The United States Fish and Wildlife Service (USFWS) along with the Nebraska Game and Parks Commission (NGPC) have completed several angler access improvements at the Valentine National Wildlife Refuge in Cherry County. Improvements were made for fishing access on four of the refuge’s nine lakes open to fishing.
The existing sand and rock boat ramp at Clear Lake was replaced with a with a 70 feet long concrete ramp extending into the lake. This is the only boat ramp at Clear Lake. The new ramp should aid launching boats in years in which the water is low as well as in high water years. A 60 feet long steel dock that can be removed in the winter and put back in the spring was added. The dock will offer fishing for folks who don’t have a boat, but anglers fishing from boat docks should remember to stay out of the way of boaters when they are docking and using the ramps. The site is handicap- accessible with concrete parking pad and walkway.
A new 52 feet long concrete boat ramp was built at one of the 5 ramps on Pelican Lake. The improved ramp is at the half way point on the lake from east to west. Improvements here will also facilitate launching boats at various water levels. This site has a metal fishing dock, and also will offer dock fishing and convenience for boat loading and unloading. Handicap-accessible parking and walkway were also added.
Boat ramp improvements were made to the west boat ramp on West Long Lake. The new concrete ramp is 55 feet long and replaced an existing old rock ramp. A 60 feet dock was placed adjacent to the ramp and extends so people can fish off it. These docks have sitting benches and a mechanism for adjusting the dock height to accommodate changing water levels. This site also has handicap-accessible parking and a walkway.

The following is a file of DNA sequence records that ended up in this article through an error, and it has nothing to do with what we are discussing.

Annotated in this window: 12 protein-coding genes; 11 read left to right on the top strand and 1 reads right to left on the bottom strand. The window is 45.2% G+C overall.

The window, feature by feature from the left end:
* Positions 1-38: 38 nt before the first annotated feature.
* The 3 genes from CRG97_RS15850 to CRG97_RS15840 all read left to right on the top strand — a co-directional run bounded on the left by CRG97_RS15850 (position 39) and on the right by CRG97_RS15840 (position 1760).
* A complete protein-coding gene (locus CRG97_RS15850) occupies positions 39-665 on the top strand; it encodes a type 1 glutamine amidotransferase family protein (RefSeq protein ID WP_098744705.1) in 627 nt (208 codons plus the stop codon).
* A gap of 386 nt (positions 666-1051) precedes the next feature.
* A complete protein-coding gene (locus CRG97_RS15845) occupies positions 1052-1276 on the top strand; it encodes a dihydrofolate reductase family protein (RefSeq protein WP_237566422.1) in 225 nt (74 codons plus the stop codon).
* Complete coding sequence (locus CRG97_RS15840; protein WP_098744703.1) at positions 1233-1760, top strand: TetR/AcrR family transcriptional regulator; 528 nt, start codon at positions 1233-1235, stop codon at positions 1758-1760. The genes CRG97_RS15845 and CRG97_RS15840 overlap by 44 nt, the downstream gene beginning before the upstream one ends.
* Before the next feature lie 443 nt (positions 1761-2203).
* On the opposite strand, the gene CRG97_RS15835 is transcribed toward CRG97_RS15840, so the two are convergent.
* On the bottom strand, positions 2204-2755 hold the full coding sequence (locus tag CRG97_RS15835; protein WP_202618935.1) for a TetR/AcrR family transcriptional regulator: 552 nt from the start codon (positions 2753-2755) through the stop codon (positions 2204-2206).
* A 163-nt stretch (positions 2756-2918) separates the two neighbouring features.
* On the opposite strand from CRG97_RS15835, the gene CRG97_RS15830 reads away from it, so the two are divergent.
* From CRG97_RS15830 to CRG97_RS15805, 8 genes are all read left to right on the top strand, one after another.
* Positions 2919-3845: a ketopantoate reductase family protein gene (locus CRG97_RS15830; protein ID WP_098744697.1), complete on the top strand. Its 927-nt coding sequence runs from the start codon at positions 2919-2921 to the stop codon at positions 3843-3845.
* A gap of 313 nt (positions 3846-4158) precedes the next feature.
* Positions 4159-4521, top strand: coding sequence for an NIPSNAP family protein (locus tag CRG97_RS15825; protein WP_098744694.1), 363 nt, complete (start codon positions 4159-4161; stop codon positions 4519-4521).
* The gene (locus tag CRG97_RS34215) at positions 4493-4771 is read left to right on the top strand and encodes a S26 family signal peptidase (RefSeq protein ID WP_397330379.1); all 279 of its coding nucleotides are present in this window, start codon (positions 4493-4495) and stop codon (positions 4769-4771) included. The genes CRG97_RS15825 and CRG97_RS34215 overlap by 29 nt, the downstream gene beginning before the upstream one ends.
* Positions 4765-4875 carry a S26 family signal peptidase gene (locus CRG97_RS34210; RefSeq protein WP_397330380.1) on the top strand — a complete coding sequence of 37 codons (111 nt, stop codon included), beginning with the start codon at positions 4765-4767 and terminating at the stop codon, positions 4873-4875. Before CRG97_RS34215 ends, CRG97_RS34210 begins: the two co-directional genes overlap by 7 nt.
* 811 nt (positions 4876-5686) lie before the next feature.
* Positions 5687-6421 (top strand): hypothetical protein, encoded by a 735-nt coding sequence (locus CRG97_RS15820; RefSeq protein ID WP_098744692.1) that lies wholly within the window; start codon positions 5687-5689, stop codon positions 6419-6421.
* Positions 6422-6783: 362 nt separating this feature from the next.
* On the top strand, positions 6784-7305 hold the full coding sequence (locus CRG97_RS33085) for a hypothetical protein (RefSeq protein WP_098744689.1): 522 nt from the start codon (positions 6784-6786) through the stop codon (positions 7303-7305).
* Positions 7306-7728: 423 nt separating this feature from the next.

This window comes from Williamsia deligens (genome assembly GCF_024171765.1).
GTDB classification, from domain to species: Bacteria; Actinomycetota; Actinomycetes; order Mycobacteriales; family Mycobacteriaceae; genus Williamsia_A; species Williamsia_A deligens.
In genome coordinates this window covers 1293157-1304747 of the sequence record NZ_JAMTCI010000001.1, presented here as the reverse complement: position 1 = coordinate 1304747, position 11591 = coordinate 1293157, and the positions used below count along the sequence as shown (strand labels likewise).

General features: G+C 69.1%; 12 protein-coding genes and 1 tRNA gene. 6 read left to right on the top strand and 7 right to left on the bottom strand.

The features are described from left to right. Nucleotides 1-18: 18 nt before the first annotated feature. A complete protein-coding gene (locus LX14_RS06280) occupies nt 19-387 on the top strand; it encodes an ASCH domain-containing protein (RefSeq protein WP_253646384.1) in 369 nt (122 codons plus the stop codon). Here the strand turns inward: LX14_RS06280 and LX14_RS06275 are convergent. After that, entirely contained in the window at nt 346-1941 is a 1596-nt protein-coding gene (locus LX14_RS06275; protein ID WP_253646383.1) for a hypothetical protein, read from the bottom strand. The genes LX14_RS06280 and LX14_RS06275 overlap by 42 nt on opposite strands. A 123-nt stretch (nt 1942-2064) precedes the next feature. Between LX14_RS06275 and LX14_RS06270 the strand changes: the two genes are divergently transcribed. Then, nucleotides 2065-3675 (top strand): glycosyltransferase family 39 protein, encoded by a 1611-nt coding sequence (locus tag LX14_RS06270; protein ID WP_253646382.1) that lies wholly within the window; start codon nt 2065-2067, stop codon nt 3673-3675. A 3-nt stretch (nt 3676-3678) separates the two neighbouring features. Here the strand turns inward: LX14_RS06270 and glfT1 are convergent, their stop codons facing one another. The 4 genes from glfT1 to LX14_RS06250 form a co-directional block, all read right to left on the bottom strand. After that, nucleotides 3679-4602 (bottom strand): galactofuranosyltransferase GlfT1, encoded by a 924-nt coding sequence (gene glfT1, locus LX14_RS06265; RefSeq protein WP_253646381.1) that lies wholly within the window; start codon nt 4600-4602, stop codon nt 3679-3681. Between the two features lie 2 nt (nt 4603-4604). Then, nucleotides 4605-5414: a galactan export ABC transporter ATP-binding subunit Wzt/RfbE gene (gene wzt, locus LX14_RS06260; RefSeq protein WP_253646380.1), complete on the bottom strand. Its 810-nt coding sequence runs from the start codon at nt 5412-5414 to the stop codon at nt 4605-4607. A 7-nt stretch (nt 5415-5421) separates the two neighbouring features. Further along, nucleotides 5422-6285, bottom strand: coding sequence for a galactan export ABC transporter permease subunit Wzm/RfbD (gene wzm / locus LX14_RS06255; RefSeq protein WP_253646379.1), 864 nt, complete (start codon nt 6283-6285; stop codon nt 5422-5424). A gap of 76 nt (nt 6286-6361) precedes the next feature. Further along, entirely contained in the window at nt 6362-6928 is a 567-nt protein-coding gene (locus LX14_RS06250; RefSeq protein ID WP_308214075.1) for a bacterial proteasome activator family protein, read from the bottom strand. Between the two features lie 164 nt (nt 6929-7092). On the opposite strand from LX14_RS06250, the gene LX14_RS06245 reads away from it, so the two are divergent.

The boat ramp on the east end of Hackberry Lake was also improved. This is one of the 2 ramps on the lake, and will feature a new 40 feet concrete ramp with a new 30 feet boat dock. This dock will facilitate launching of boats. The site is also handicap-accessible.
The water levels in several of the lakes were lowered last year to facilitate the construction of the new ramps, and this, combined with the drought of 2012, has resulted in low lake levels. Closed water control structures, and spring snows and rains have brought lake levels back up, but all lakes are still below long-term average water levels.
These boat ramp improvements were made possible by USFWS Visitors Facilities Enhancement dollars and the NGPC Angler Access Program, funded through the purchase of Aquatic Habitat Stamps. This year USFWS and NGPC are working together to construct a new concrete boat ramp at Watts Lake and install new boat docks at both Watts Lake and Duck Lake. If you have questions about these projects call the refuge at 402-376-1889.
I have a couple of pictures of those improvements I took last fall. Here’s Dewey:
And here’s Hackberry:
Here is a more recent photo of the Hackberry ramp and dock:
And here is a recent shot of the Pelican ramp in operation. The fish are biting!
Thank you Tony B. and Mark L. for the photos!